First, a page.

So Tom Joseph is not worthy of an Arjuna Award.
He may be the finest volleyball player India has produced since the legendary Jimmy George, but the selection panel for the Arjuna Awards does not think he is even among India’s better sportspersons of the moment.
The dissenting note by a member of that panel did not matter. All the noise and the strong recommendations made by the politicians, including the Chief Minister, did not matter. All the ink used by the newspapers and the sound bytes generated by the television channels did not matter, either.
Fair enough. Extraneous pressure should not have mattered when it comes to choosing the country’s finest athletes for the highest honours.
But something else should have mattered. Something called merit. Here is a man who has been the best Indian player for well over a decade. A man who has led the country with distinction. A man who has given, and continues to give, sheer joy to spectators.
He has been nominated nine times for the Arjuna Award. Nine times he has been found ineligible.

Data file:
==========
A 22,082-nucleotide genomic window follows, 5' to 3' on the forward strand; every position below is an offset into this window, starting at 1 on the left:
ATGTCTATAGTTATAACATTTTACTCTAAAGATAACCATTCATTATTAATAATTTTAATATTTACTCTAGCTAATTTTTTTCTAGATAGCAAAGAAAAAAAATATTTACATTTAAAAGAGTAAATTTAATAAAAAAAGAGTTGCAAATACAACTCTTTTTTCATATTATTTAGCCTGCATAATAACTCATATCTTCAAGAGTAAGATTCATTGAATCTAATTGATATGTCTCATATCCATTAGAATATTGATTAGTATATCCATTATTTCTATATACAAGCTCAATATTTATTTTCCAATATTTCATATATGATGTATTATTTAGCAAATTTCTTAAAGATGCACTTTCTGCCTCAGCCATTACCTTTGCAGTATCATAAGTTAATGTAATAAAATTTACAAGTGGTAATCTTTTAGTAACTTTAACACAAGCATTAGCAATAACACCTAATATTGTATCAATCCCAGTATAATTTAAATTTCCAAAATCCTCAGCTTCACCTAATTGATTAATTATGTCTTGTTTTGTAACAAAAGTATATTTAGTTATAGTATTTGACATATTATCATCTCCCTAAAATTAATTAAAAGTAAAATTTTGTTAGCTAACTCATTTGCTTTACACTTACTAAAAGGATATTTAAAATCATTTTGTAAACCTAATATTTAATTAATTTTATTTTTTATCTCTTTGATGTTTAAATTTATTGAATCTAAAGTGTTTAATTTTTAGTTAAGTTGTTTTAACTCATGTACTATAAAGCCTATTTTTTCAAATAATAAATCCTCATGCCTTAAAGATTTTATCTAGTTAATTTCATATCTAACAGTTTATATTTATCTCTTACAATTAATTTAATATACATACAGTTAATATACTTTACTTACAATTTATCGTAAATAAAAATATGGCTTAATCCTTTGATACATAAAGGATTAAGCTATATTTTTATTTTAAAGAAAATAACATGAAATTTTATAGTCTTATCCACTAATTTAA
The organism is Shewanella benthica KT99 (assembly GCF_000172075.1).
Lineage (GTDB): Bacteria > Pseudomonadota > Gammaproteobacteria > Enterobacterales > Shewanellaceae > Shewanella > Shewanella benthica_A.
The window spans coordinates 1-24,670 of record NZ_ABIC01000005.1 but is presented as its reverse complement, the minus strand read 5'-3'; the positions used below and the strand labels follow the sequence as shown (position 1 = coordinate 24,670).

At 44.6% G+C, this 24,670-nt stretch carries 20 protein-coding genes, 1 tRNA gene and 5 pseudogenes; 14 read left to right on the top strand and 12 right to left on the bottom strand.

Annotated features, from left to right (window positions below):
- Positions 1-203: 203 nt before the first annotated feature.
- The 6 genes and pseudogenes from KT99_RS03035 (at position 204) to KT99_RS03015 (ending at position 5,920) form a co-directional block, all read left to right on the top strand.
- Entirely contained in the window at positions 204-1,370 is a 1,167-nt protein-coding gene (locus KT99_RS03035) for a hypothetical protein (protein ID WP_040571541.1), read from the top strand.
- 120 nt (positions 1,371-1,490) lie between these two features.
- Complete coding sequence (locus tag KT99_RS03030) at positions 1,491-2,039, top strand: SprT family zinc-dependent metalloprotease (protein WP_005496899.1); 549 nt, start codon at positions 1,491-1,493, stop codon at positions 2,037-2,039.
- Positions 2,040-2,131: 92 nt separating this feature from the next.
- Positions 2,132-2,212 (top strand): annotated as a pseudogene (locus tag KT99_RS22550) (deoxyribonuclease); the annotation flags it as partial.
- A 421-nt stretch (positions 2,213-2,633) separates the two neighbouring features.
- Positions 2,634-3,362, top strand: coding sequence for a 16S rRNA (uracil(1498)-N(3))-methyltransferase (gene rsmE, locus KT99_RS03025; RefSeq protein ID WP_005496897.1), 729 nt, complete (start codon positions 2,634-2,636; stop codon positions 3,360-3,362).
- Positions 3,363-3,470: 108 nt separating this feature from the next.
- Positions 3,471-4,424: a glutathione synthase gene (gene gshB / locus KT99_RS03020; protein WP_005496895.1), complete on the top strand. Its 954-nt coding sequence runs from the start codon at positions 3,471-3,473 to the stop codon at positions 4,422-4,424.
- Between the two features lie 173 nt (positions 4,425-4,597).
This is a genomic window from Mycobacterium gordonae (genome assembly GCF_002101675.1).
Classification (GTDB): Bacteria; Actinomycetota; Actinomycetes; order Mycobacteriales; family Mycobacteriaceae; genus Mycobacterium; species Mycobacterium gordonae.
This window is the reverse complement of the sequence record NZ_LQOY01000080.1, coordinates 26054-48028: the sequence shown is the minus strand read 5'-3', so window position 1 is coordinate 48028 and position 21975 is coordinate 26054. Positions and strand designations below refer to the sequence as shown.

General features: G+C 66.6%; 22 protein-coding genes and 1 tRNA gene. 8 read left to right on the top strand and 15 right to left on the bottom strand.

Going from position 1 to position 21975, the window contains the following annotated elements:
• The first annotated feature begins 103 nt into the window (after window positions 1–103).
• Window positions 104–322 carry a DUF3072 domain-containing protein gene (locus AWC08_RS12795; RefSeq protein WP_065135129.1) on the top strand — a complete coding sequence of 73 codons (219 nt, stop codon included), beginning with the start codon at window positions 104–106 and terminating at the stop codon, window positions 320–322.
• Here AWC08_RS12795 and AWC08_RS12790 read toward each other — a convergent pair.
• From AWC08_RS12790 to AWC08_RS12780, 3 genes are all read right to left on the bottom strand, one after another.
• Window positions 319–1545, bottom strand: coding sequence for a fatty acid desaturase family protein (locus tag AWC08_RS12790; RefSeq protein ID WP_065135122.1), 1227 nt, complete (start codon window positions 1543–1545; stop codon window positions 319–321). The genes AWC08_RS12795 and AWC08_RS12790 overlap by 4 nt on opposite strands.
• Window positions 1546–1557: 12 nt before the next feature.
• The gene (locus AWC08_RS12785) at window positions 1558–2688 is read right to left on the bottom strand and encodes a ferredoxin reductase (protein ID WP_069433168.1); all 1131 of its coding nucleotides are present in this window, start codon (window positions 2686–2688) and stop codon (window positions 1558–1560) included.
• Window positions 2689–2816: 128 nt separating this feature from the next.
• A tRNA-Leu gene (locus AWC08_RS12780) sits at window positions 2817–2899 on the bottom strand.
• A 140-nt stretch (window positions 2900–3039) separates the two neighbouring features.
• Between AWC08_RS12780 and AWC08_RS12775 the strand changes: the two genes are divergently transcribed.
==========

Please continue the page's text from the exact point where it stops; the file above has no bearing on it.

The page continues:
This writer has seen Tom play for a Junior India side at the pre-Federation Cup at Koyilandy near here way back in 1998. It was no rocket science to decipher that a huge star in volleyball was in the making; his smashes were pure magic. By the time when one next met him, some four years later, he had already become the finest of his generation.
Tom has never pretended that the Arjuna Award doesn’t mean much to him. Because he is human after all, notwithstanding the superhuman qualities he displays on the court. Everyone appreciates some recognition for the effort they put in.
When you play a sport like volleyball in India, you are not celebrated every day like a cricketer. Neither do you earn even a fraction of what a cricketer does. And don’t forget, Arjuna Award also carries a cash prize of Rs. 5 lakh. To deny that to someone who so richly deserves is injustice too. Tom did give vent to his frustrations to the media when the list of Arjuna Awardees was announced on Thursday. The pain on his face and in his voice was obvious.
This is not the way to treat one of your greatest sporting talents.